As part of an ongoing smear campaign, mainstream banks attack payday lenders for their high range of APR, while ignoring one key fact: payday lenders don’t base their business on APR like banks do. It’s apples and oranges.

For a payday loan, you pay a fee for the amount of money you borrow (usually 25% of the borrowed sum). APR doesn’t apply because these loans are for small amounts with small repayment windows – a typical payday loan is for a few days, up to as long as a month. As they are based around the borrowers pay schedule, they become due on the customer’s next payday.

apr_disclosure`            Thusly, when a payday lender is attacked for having “1000% APR” it is misleading. In truth, they paid a 25% fee for the loan. If by some chance they do not pay that loan back for a year, then yes, they will have paid a large amount of money to repay a very small loan. But it still isn’t “1000% APR” its “repeated payment of the same fee because they did not repay the loan when they agreed to do so.”

A perfect example of this principle is found at the Redbox movie rental kiosks.

You pick out a movie, select it, and swipe your card. You have agreed to rent this movie for $1.25 per night. If you do not return the movie within 24 hours, you are billed another $1.25.

You keep the movie for 10 days, return it, and then claim “the Redbox charged me $12.50 to rent a movie.” Of course it didn’t – they charged you $1.25 per rental, and you simply did not return the movie.

If you keep the movie for 30 days, you will have paid $37.50 for a rental. Which is a ridiculous number, but also isn’t accurate of the typical Redbox transaction, which costs… yep… $1.25.

And so it goes with payday loans. The typical payday loan transaction is for a small amount, and repaid quickly for that same amount plus 25%. It’s not 1000% interest, never has been, never will be.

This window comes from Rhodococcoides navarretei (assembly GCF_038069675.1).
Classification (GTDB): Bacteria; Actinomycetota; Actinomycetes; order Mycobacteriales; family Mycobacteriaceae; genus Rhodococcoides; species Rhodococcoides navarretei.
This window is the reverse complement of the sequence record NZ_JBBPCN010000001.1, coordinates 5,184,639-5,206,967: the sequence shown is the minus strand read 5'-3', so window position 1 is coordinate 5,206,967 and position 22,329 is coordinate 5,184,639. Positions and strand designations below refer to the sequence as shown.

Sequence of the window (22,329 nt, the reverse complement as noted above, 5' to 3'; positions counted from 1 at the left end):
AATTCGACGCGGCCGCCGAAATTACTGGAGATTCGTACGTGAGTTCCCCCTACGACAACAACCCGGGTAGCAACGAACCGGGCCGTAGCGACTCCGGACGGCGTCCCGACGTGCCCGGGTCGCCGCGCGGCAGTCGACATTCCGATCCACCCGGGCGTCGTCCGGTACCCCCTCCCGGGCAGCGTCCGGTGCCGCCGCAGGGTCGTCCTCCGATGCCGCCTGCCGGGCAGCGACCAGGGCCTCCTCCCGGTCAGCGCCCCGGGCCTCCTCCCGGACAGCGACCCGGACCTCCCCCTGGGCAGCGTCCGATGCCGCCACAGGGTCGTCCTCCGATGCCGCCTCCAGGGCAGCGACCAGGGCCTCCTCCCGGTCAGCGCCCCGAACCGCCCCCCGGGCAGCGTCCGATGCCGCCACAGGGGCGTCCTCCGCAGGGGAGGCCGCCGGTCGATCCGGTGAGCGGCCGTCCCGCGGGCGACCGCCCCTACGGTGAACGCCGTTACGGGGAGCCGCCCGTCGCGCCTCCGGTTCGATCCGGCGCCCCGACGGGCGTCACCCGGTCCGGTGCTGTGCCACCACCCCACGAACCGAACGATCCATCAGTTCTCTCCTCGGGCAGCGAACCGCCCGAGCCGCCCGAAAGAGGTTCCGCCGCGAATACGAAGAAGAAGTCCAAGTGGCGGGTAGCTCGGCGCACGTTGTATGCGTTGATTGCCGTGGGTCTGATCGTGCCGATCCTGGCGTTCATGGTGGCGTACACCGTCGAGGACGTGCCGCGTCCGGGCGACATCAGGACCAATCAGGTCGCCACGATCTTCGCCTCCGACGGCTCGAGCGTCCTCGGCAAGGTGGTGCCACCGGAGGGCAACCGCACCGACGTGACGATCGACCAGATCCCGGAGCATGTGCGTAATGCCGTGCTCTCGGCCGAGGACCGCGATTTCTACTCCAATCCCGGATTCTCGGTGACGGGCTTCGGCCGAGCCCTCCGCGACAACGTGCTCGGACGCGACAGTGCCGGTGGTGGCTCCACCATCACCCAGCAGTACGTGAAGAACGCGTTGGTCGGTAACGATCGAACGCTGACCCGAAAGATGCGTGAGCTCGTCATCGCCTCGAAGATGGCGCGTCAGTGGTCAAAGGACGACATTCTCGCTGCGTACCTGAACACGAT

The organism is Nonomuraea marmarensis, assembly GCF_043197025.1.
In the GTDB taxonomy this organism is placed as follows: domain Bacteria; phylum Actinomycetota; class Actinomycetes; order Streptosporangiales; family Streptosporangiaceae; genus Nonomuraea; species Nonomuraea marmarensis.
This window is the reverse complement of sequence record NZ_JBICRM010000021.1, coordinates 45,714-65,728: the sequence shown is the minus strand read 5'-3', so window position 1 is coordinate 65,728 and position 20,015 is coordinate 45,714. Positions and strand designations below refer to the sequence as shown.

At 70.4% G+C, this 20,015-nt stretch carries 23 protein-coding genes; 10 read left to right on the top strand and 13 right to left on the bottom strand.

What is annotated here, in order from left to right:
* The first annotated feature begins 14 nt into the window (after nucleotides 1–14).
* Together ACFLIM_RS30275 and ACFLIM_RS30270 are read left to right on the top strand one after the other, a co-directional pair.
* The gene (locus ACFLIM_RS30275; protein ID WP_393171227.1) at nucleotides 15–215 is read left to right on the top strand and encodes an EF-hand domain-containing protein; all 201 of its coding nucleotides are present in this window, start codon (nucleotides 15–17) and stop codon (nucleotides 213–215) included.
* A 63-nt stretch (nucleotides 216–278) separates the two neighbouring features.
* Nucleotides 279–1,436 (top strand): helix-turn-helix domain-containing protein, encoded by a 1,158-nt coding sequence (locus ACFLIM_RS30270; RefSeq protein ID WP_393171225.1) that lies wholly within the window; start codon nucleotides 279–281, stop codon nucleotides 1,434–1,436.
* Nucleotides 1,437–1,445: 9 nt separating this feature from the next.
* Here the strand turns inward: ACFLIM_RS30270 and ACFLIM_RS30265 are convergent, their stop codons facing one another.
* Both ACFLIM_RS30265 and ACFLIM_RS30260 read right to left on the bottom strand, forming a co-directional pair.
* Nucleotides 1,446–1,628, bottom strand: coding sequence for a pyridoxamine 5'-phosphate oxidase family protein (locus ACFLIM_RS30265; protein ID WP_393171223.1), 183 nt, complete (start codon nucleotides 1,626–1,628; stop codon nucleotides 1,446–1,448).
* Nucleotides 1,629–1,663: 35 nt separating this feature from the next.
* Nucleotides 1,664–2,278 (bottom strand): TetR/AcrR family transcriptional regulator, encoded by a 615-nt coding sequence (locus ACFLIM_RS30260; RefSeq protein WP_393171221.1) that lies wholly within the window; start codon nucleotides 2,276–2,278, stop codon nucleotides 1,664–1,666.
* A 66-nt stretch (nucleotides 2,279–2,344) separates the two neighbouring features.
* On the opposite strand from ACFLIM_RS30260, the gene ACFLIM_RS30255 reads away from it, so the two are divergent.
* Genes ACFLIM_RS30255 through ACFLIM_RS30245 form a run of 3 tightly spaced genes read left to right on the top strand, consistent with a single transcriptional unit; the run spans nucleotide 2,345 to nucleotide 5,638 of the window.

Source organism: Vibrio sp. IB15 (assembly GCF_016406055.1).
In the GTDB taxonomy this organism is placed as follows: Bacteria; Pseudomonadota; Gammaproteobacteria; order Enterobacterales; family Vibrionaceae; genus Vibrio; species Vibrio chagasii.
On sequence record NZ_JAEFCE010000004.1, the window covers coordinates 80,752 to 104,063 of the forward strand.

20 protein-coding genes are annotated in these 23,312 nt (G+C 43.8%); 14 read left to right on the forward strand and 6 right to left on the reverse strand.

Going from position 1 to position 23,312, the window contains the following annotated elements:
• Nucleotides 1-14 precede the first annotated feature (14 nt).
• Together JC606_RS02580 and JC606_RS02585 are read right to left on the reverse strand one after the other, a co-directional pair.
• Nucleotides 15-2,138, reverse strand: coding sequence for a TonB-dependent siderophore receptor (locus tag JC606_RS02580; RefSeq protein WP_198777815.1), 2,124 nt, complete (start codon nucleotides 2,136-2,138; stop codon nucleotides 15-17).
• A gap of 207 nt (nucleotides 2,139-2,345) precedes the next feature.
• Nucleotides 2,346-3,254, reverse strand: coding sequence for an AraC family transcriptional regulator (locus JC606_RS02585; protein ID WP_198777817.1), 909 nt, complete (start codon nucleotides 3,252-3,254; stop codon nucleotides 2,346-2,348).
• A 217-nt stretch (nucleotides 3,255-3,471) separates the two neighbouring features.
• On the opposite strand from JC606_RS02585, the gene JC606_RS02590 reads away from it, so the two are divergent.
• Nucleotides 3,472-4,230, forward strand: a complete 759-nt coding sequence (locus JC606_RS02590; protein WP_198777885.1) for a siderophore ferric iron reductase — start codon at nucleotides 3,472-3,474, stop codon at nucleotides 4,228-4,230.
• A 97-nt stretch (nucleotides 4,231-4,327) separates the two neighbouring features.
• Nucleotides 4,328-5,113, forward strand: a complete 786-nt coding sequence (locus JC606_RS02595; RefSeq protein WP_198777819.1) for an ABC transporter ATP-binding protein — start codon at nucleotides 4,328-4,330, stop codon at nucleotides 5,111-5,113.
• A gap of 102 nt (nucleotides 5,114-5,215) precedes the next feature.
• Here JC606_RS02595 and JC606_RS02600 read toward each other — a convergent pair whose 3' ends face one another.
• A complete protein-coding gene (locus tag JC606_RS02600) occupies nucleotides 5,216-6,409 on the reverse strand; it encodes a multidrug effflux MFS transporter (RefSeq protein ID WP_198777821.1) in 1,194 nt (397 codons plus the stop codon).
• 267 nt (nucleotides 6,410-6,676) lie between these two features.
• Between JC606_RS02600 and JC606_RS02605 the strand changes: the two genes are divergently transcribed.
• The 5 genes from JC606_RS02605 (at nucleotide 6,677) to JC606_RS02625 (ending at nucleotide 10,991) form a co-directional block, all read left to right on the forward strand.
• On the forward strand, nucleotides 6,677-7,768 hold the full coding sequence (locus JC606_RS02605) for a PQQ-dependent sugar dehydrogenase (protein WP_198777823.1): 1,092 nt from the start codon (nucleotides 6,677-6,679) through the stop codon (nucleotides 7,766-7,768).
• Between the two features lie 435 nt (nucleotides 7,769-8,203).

5 Things Payday Lenders Don’t Want You to Know

13048316734_e8e30382ed_zThere are thousands of payday loan stores across the US, with hundreds more on line, and they all have one thing in common – they want to lend you money.

Many of them have something else in common: they don’t want you to think too much about borrowing from them. They proclaim how “fast” their loans are, because they want to get you on the hook before you know what you are agreeing to.

While reputable lenders have nothing to hide, the shady lenders have a few things they DON’T want you to know. (more…)

Payday Loans Going Global

3603441685_bfd704c4f0_zThey say there is nothing new under the sun, but in the bigger picture, that simply isn’t true at all. Example? Payday loans.

Although there have been independent lenders for as long as there has been money, what we call payday loans or cash advances actually began very recently. The first payday loan stores opened in Kansas City in the early 1980s, after Congress deregulated the lending industry and opened the door for private lenders to set their own interest rates.

This new kind of lender did well at first, and within a decade there were 200 different payday lenders in the US.

Since then, the industry has grown and expanded to an amazing degree: by 2006 there were over 20,000 payday loan stores, and a rising number of online lenders. The total loan volume was over $28 billion.

Payday loans exploded in America, and quickly started reaching out into other countries. From the handful of small lenders in Kansas City, the payday loans business has gone global, and generates hundreds of billions of dollars worth of loans. (more…)

Fringe Banks Serve Canada’s Working Class

2359387451_93caf5bf60_zIn Canada, just like in the States, lower-income communities are served by a large number of independent lenders, often operating out of store front businesses. These lenders cater to the needs of those people underserved by the traditional, mainstream banking industry.

They are called Fringe Banks, and specialize in low-amount, short-term loans that appeal to working class people often subsisting paycheck to paycheck (more commonly called payday loans). They are growing in number, and causing a new round of political discussions in the Great White North.

Are the Fringe Banks the problem? Or are they simply a response to a problem in the financial world? (more…)